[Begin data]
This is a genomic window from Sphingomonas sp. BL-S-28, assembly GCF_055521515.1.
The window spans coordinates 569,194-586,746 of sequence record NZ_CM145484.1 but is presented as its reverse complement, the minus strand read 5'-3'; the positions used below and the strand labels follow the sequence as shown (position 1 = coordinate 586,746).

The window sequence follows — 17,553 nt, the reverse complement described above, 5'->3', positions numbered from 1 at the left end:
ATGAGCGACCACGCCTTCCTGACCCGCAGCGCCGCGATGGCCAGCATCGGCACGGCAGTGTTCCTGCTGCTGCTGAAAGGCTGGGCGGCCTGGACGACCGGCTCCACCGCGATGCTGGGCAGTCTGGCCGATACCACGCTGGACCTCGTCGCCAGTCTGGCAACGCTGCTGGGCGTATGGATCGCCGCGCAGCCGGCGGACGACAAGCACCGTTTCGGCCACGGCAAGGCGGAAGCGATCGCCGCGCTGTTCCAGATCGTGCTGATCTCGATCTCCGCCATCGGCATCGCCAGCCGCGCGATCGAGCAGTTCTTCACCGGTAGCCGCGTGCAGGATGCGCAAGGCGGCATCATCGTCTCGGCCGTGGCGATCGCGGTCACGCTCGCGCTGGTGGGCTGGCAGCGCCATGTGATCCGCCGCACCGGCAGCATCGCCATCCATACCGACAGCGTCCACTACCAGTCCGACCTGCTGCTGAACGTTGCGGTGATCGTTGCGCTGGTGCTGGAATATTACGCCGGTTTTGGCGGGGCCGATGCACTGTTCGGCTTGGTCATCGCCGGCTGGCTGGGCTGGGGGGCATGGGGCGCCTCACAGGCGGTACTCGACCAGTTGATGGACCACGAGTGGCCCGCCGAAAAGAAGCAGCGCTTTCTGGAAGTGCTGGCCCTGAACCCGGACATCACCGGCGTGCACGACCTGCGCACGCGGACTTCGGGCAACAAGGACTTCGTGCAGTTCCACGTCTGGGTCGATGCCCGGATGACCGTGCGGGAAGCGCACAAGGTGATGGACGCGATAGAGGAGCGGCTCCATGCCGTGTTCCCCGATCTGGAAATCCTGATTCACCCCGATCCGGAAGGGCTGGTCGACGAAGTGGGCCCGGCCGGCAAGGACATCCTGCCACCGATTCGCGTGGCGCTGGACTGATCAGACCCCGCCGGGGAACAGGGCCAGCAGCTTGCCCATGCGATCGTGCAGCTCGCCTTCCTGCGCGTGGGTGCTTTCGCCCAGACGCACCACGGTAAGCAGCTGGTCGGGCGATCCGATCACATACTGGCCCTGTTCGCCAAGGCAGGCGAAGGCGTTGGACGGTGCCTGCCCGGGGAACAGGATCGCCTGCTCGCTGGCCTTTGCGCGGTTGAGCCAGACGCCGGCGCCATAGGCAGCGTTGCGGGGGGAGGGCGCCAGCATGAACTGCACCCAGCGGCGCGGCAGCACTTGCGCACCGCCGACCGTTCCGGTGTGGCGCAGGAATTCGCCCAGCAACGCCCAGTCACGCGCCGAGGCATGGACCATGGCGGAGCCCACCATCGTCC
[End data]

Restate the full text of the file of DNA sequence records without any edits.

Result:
This is a genomic window from Sphingomonas sp. BL-S-28, assembly GCF_055521515.1.
The window spans coordinates 569,194-586,746 of sequence record NZ_CM145484.1 but is presented as its reverse complement, the minus strand read 5'-3'; the positions used below and the strand labels follow the sequence as shown (position 1 = coordinate 586,746).

The window sequence follows — 17,553 nt, the reverse complement described above, 5'->3', positions numbered from 1 at the left end:
ATGAGCGACCACGCCTTCCTGACCCGCAGCGCCGCGATGGCCAGCATCGGCACGGCAGTGTTCCTGCTGCTGCTGAAAGGCTGGGCGGCCTGGACGACCGGCTCCACCGCGATGCTGGGCAGTCTGGCCGATACCACGCTGGACCTCGTCGCCAGTCTGGCAACGCTGCTGGGCGTATGGATCGCCGCGCAGCCGGCGGACGACAAGCACCGTTTCGGCCACGGCAAGGCGGAAGCGATCGCCGCGCTGTTCCAGATCGTGCTGATCTCGATCTCCGCCATCGGCATCGCCAGCCGCGCGATCGAGCAGTTCTTCACCGGTAGCCGCGTGCAGGATGCGCAAGGCGGCATCATCGTCTCGGCCGTGGCGATCGCGGTCACGCTCGCGCTGGTGGGCTGGCAGCGCCATGTGATCCGCCGCACCGGCAGCATCGCCATCCATACCGACAGCGTCCACTACCAGTCCGACCTGCTGCTGAACGTTGCGGTGATCGTTGCGCTGGTGCTGGAATATTACGCCGGTTTTGGCGGGGCCGATGCACTGTTCGGCTTGGTCATCGCCGGCTGGCTGGGCTGGGGGGCATGGGGCGCCTCACAGGCGGTACTCGACCAGTTGATGGACCACGAGTGGCCCGCCGAAAAGAAGCAGCGCTTTCTGGAAGTGCTGGCCCTGAACCCGGACATCACCGGCGTGCACGACCTGCGCACGCGGACTTCGGGCAACAAGGACTTCGTGCAGTTCCACGTCTGGGTCGATGCCCGGATGACCGTGCGGGAAGCGCACAAGGTGATGGACGCGATAGAGGAGCGGCTCCATGCCGTGTTCCCCGATCTGGAAATCCTGATTCACCCCGATCCGGAAGGGCTGGTCGACGAAGTGGGCCCGGCCGGCAAGGACATCCTGCCACCGATTCGCGTGGCGCTGGACTGATCAGACCCCGCCGGGGAACAGGGCCAGCAGCTTGCCCATGCGATCGTGCAGCTCGCCTTCCTGCGCGTGGGTGCTTTCGCCCAGACGCACCACGGTAAGCAGCTGGTCGGGCGATCCGATCACATACTGGCCCTGTTCGCCAAGGCAGGCGAAGGCGTTGGACGGTGCCTGCCCGGGGAACAGGATCGCCTGCTCGCTGGCCTTTGCGCGGTTGAGCCAGACGCCGGCGCCATAGGCAGCGTTGCGGGGGGAGGGCGCCAGCATGAACTGCACCCAGCGGCGCGGCAGCACTTGCGCACCGCCGACCGTTCCGGTGTGGCGCAGGAATTCGCCCAGCAACGCCCAGTCACGCGCCGAGGCATGGACCATGGCGGAGCCCACCATCGTCC